Performance of lactating dairy cows fed sunflower or corn silages and concentrate based on citrus pulp or ground corn


R. Bras. Zootec.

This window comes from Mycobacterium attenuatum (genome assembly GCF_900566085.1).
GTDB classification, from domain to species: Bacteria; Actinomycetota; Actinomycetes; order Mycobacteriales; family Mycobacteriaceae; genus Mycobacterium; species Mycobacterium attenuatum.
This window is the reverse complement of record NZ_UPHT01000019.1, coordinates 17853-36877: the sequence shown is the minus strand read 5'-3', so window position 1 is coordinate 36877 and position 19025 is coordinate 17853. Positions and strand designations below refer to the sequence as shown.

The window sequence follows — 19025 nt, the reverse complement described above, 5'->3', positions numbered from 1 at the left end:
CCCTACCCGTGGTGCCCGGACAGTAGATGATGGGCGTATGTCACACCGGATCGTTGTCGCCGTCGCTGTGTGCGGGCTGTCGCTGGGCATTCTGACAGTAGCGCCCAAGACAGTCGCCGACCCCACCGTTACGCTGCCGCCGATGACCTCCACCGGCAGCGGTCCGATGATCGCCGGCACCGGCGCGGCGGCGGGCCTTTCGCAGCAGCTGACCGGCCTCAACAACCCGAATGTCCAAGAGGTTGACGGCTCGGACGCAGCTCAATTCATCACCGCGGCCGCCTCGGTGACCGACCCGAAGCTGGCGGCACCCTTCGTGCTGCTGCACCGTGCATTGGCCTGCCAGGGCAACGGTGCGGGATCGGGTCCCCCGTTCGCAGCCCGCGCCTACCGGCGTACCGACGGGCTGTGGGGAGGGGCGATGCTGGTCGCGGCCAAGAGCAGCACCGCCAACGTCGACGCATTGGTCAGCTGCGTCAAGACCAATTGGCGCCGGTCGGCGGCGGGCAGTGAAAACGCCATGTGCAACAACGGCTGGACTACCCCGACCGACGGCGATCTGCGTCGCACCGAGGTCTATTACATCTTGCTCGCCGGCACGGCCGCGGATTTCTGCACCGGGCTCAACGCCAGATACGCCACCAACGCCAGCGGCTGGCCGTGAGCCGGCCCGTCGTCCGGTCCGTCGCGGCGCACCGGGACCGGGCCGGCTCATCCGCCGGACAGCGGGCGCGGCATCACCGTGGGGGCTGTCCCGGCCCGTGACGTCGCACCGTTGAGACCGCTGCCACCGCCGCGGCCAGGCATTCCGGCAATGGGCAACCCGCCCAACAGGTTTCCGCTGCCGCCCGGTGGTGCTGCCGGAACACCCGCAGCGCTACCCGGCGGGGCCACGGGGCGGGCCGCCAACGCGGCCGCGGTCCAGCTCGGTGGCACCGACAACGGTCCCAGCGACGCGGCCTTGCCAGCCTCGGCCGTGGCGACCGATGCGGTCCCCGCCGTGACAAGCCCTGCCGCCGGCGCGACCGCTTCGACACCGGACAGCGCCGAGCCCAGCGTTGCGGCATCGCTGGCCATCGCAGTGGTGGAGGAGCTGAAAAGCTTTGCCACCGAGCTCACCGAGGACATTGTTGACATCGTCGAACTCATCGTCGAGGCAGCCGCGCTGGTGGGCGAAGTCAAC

ABSTRACT This study aimed to evaluate the effect of diets containing sunflower or corn silages and concentrate based on citrus pulp or ground corn on intake, apparent digestibility, feeding behavior, microbial protein production, and production, composition, and fatty acid profile of milk from dairy cows. Eight multiparous lactating Holstein cows (586±61 kg live weight; 25.0±4.0 kg daily milk yield at 80 to 120 days in milk) were randomly assigned to a double 4 × 4 Latin square design with a 2 × 2 factorial array. The experimental diets were: sunflower silage + citrus pulp-based concentrate; sunflower silage + ground corn-based concentrate; corn silage + citrus pulp-based concentrate; and corn silage + ground corn-based concentrate. The dry matter intake was highest for diets containing sunflower silage and lowest for diets with citrus pulp. Sunflower silage provided the highest intakes of crude protein, neutral detergent fiber, and ether extract. Except for the ether extract, the type of forage and carbohydrate did not influence the apparent nutrient digestibility. The forage and carbohydrate sources did not influence the feed eating time, but animals fed sunflower silage showed decreased rumination time and chewing activity. The microbial protein production was not altered with the diets. No differences were observed for milk production or composition, except for the milk urea nitrogen and lactose concentration. The type of forage influenced the milk fatty acid profile, to which corn silage presented higher values for fatty acids up to a 17-carbon chain length. The inclusion of sunflower silage and citrus pulp, compared with corn silage and ground corn, alters dry matter intake and ingestive behavior, but maintains milk production and composition with satisfactory characteristics of the milk fatty acid profile, providing an alternative feed for dairy cows.

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